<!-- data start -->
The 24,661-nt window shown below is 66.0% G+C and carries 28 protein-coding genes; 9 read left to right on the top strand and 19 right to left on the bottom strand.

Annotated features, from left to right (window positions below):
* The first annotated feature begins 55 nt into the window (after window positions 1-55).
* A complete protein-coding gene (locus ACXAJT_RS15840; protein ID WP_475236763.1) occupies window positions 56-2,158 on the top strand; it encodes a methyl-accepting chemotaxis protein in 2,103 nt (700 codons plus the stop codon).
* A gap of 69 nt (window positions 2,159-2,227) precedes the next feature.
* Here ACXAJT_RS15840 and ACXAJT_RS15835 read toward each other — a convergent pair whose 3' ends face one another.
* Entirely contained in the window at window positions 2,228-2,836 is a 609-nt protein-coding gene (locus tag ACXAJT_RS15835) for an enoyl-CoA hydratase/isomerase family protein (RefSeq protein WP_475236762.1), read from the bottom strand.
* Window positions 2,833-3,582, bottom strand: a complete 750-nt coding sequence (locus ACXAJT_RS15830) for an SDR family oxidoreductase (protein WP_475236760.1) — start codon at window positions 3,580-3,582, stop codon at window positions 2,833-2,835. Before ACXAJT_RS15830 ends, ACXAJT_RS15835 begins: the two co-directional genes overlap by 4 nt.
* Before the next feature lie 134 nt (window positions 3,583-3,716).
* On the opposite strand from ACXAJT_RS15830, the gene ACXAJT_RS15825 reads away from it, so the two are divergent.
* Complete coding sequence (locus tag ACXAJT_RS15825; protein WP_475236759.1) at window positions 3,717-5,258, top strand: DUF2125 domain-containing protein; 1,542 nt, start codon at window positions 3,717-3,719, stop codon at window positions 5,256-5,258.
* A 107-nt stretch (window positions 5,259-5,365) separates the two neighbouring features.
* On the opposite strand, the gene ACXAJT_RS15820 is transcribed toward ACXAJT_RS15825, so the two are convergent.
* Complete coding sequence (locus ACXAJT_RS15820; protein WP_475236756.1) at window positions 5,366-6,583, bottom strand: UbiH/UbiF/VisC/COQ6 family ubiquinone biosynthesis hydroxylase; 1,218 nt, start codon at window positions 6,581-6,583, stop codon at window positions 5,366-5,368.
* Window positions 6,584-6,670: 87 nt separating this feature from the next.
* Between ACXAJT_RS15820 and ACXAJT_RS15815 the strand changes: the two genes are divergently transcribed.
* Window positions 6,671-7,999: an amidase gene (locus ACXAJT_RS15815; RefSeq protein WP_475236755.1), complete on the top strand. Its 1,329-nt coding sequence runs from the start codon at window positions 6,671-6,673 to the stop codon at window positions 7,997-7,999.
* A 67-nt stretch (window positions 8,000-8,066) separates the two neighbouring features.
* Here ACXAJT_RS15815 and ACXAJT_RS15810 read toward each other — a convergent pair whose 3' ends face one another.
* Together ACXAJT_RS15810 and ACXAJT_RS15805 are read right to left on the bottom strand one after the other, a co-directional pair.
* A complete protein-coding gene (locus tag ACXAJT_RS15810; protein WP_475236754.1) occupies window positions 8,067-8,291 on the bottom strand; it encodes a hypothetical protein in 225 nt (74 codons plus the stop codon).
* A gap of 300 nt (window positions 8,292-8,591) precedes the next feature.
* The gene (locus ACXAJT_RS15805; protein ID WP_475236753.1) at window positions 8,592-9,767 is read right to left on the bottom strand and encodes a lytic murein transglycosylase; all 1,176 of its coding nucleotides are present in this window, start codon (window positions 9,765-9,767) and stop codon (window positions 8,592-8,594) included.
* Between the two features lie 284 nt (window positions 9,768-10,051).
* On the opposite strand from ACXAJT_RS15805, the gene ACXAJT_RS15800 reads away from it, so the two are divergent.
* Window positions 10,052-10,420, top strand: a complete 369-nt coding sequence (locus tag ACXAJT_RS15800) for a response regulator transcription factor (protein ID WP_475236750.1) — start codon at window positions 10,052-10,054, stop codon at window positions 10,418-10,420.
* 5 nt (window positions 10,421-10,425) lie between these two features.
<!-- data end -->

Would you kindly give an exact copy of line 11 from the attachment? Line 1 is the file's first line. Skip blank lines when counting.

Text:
* Complete coding sequence (locus tag ACXAJT_RS15825; protein WP_475236759.1) at window positions 3,717-5,258, top strand: DUF2125 domain-containing protein; 1,542 nt, start codon at window positions 3,717-3,719, stop codon at window positions 5,256-5,258.